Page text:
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Eric D. Barreto It’s that time of the semester when fine weather and the end of an academic term meld into one lovely concoction of hopeful anticipation. After a long winter, I am relishing the open windows and the warm sunlight. After a long academic year, the promise of ...
Designing Teacher Evaluation Systems: New Guidance from the Measures of Effective Teaching Project
Date Reviewed: April 8, 2015
Designing Teacher Evaluation Systems is a collection of sixteen articles analyzing data produced by the Measures of Effective Teaching project, an initiative of the Bill and Melinda Gates Foundation. The research was conducted with three thousand pre-collegiate teachers working in urban districts. The results and the articles forming the book itself are divided among three themes: using data for feedback and evaluation, connecting evaluation measures with student learning, and the properties of evaluation systems. In short, the book takes on the challenge of what classroom observations and standardized test scores can tell us about good teaching. The core audience for the book seems to be those responsible for educational policy and leadership in primary and secondary schools.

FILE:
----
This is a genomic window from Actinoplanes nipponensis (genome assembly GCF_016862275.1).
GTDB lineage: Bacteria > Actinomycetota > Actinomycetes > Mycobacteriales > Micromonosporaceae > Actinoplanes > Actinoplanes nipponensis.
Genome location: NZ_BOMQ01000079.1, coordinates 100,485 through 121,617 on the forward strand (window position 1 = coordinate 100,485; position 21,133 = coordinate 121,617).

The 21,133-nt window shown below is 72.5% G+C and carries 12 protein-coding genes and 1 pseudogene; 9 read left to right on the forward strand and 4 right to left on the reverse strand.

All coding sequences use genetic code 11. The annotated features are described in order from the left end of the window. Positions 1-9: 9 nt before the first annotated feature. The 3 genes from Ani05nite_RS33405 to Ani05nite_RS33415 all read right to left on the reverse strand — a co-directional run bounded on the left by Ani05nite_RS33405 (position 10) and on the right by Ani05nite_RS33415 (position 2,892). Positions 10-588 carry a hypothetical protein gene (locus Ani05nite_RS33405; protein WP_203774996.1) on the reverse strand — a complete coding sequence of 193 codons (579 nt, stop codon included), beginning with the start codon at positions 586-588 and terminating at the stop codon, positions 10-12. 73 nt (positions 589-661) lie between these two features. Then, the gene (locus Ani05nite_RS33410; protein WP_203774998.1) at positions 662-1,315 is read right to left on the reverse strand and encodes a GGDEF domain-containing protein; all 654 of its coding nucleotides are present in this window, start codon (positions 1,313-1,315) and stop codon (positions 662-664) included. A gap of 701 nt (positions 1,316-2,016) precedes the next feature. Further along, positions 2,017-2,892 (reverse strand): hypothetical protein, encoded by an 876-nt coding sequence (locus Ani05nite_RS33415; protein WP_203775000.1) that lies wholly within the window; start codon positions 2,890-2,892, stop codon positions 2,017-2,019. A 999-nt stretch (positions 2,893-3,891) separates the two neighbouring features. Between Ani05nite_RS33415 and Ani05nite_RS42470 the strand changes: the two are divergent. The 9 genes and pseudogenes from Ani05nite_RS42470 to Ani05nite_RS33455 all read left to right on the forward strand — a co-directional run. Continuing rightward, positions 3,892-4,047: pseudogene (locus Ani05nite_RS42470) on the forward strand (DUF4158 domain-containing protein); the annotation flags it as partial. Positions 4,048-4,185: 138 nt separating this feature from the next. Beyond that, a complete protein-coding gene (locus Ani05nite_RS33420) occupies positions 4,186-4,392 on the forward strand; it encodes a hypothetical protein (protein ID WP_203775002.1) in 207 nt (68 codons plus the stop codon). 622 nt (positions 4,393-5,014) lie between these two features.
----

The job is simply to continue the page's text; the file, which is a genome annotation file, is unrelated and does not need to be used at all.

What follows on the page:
University faculty, especially those responsible for the evaluation of classroom teaching, may find this book to be of some use. The third chapter underscores the difficulty of consistency in classroom observation scores and insists on training procedures “that discipline observer judgments in order to produce valid and reliable scores” (53). The chapter goes on to analyze the distinctive approaches of “master scorers” versus those who are newly initiated. Similar arguments are made in the twelfth chapter on minimizing rater bias in classroom observations. The tenth chapter, “Understanding Instructional Quality in English Language Arts,” may be interesting to instructors in the humanities at any level. The authors of the study note that evaluation systems “make transparent what an organization values” and “no observation instrument is neutral” (325). They report that instructional quality varies in relation to the content of lessons and single out the teaching of writing as particularly challenging; an insight that college educators can appreciate.